The firm which would become Shapland and Petter was founded in 1854 in Barnstaple, by Henry Shapland, who had been apprenticed as a cabinet maker. After failing to find work in London, Shapland travelled to America, where he discovered a revolution taking place in cabinet making: the invention of modern woodworking machinery allowed the laborious sawing and planing of timber to be mechanised, leaving the skilled cabinet makers free to concentrate on the important final stages of assembly and finishing. Returning to England, he brought back drawings of a machine he had seen which was capable of producing finely-carved mouldings on curved surfaces, ideal for use in the creation of high-quality furniture, together with a commitment to the idea of mechanised manufacturing using the most cutting-edge machinery and technology. Back in Barnstaple, he re-created the machine he had seen, and began a business in a water-powered former textile mill at Raleigh in Pilton, initially making and selling mouldings to piano makers and furniture manufacturers. The business, which began making its own furniture rather than just supplying mouldings, later moved to Bear Street in Barnstaple, and in 1856, Henry Shapland was joined in partnership by Henry Petter, who had previously worked in publishing. In 1864, the firm of Shapland and Petter returned to the old mill at Raleigh, eventually taking over the whole of the large factory site. Shapland continued his interest in developments in the US, regularly importing the latest manufacturing technology; and in 1885, his son, Richard, travelled to America to research timber-seasoning methods. He went on to patent his own method, which cut the time taken to season timber for furniture to one-thirtieth of that traditionally taken, but produced better and more consistent results. The design of his drying kilns was hugely successful, and by 1891, they were much sought after in London and throughout the country.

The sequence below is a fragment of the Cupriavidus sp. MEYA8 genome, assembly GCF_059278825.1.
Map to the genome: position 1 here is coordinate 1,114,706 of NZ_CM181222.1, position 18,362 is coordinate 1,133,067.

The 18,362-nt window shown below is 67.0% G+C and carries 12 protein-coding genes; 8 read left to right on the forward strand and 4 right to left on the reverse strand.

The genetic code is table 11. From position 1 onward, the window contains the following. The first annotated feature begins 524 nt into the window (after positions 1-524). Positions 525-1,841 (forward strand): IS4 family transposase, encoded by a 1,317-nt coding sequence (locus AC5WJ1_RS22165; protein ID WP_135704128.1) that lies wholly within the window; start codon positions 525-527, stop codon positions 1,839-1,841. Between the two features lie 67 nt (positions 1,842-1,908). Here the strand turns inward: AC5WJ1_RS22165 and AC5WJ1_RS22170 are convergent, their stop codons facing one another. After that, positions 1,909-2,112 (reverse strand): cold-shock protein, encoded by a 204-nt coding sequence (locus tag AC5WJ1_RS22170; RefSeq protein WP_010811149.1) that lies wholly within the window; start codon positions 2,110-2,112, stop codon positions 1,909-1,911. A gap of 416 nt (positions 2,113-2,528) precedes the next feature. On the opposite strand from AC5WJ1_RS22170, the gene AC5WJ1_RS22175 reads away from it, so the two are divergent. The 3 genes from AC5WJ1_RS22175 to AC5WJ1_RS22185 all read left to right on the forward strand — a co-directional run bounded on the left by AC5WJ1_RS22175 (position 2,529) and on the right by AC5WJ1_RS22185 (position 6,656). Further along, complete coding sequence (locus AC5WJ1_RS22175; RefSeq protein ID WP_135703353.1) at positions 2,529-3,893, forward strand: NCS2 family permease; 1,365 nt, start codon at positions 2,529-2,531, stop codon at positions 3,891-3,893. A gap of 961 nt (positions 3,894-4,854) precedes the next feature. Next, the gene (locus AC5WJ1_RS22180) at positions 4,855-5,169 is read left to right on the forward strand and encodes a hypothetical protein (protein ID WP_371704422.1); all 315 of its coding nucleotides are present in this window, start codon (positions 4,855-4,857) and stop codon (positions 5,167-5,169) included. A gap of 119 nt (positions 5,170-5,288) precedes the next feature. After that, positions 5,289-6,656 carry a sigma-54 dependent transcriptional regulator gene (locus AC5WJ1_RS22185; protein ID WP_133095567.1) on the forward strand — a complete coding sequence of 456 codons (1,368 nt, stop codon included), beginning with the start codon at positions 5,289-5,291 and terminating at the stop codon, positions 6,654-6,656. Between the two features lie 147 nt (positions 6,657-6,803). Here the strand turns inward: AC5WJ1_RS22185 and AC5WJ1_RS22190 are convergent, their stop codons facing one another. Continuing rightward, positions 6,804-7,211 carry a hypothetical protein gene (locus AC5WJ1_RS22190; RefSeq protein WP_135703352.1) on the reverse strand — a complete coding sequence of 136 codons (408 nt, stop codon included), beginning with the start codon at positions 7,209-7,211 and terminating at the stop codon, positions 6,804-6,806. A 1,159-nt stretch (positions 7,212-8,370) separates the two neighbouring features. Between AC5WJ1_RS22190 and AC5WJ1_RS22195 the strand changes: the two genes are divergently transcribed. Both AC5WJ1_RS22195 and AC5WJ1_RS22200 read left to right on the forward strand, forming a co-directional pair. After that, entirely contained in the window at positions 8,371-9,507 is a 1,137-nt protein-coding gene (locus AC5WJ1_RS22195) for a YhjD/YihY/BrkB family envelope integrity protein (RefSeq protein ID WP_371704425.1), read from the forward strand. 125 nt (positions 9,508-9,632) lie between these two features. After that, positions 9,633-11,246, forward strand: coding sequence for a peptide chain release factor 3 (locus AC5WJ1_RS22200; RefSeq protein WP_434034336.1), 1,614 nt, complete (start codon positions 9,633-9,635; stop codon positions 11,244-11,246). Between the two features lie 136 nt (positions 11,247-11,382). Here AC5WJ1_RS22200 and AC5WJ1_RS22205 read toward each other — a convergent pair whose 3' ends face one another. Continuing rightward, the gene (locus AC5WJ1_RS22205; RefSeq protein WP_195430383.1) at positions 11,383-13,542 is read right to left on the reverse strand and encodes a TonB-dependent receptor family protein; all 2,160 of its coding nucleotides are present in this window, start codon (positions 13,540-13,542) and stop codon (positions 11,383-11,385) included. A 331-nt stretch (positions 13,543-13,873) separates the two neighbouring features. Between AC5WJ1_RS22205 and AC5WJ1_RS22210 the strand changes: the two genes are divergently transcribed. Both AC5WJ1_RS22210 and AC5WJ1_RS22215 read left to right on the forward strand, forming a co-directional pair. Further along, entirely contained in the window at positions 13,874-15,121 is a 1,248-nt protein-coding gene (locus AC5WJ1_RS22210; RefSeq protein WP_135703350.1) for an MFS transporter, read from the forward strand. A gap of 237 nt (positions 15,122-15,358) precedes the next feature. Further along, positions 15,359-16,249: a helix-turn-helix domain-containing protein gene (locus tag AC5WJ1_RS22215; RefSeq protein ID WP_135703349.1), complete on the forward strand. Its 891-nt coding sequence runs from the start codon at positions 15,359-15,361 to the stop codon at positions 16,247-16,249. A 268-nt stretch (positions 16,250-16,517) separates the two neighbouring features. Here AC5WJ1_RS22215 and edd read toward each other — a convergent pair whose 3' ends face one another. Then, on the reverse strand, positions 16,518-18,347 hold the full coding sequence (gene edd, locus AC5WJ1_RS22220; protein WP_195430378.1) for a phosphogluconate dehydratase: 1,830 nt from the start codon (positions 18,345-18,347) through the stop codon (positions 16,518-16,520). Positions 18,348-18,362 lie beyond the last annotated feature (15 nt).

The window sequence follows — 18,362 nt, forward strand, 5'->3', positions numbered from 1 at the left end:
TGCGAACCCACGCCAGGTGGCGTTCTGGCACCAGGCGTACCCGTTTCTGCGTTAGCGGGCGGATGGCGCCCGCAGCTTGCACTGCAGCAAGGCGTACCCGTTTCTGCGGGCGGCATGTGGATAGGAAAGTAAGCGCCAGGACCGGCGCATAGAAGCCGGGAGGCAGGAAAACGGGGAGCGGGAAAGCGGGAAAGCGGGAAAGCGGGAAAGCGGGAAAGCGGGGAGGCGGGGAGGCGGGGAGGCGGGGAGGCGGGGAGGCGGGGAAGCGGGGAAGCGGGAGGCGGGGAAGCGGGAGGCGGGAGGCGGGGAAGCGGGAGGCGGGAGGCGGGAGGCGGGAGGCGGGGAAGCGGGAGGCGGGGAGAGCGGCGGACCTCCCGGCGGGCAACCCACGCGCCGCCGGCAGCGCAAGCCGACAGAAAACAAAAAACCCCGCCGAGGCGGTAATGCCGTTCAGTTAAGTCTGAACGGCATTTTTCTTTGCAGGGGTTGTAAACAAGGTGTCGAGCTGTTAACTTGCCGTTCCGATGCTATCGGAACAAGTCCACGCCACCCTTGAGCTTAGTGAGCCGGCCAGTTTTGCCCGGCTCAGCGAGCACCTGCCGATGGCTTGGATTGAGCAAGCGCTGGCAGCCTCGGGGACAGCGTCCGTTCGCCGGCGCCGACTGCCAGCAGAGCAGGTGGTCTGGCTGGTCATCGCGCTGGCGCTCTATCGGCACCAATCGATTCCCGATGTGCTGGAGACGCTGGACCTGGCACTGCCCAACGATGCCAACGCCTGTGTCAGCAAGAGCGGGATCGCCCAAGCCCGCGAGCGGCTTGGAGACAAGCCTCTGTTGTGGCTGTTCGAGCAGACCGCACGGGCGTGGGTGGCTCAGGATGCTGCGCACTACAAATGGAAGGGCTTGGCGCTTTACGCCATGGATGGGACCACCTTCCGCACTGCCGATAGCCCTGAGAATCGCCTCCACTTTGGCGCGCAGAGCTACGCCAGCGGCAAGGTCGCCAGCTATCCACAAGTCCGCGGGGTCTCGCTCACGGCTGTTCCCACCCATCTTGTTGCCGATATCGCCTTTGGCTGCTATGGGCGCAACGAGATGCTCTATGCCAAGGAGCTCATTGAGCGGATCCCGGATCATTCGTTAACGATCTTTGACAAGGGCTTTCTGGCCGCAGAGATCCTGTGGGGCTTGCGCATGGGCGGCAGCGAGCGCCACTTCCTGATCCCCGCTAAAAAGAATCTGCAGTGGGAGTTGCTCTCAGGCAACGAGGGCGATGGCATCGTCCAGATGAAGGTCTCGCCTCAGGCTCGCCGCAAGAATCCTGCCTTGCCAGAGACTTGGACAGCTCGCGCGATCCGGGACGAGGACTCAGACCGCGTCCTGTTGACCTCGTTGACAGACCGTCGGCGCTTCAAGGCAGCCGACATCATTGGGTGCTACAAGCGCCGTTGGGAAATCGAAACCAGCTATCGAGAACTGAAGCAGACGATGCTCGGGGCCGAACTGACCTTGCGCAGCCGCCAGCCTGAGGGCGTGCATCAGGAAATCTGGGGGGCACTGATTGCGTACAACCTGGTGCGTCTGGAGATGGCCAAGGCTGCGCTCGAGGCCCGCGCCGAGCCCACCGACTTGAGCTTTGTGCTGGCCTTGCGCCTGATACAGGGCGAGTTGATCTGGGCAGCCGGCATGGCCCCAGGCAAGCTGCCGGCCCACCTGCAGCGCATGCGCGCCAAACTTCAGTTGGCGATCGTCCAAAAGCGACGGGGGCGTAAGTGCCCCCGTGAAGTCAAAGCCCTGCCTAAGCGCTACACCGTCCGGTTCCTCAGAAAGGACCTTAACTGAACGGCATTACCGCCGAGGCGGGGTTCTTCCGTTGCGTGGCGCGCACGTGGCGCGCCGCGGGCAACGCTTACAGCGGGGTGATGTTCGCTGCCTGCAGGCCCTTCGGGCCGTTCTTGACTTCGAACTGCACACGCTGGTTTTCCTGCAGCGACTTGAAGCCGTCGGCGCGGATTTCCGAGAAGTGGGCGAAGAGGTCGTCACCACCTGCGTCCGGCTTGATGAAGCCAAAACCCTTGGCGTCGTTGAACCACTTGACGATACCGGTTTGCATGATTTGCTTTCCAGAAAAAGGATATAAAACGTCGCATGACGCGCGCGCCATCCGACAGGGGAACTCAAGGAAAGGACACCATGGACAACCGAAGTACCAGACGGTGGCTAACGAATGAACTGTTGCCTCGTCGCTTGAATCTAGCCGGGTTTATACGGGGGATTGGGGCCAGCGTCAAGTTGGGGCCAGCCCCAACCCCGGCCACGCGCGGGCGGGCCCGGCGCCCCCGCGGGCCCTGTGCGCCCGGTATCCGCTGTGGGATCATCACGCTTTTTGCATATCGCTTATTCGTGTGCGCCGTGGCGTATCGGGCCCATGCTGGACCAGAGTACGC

On 5 March 1888, a devastating fire entirely destroyed the Raleigh factory, taking with it all of Shapland and Petter’s stocks of materials and extensive range of finished furniture. It was fortunate that the company had already purchased a second site, a former shipbuilding yard at Bridge Wharf on the banks of the River Taw, which had not only access by water, but its own railway siding, significant for bringing raw materials to site and shipping out finished pieces. Shapland and Petter was already running a timber merchants’ business from the site, on which they rapidly set about building a new factory complex, to be known as the Raleigh Cabinet Works. The buildings which survive date from this phase; they were constructed in 1888, and were designed by William Clement Oliver (1832-1913), a local architect whose work in Barnstaple is characterised by his good detailing and decorative use of polychrome materials. After the disastrous fire on the former mill site, the firm was anxious to guard against fire wherever possible in the new factory. To this end, the ranges were built with timber doors faced on either side with galvanised iron; 3-inch thick timber was used for floorboards; and the stairs were constructed in concrete and brick, within a stair bay which was separated from the ranges on either side by solid walls which extended the full height of the structure, emerging as raised verges at the roofs. The flat-roofed stair bays carried large water tanks to feed the Grinnell Automatic Sprinkler System, a design imported from the United States, which was a recent evolution of the sprinkler systems which had been developed there since the 1850s. Ten hydrants were installed, with hoses on every landing. Electric lighting was installed throughout, to avoid the danger of naked flames. The company also set up its own Fire Brigade, which was regularly drilled, and even loaned its services elsewhere in the town.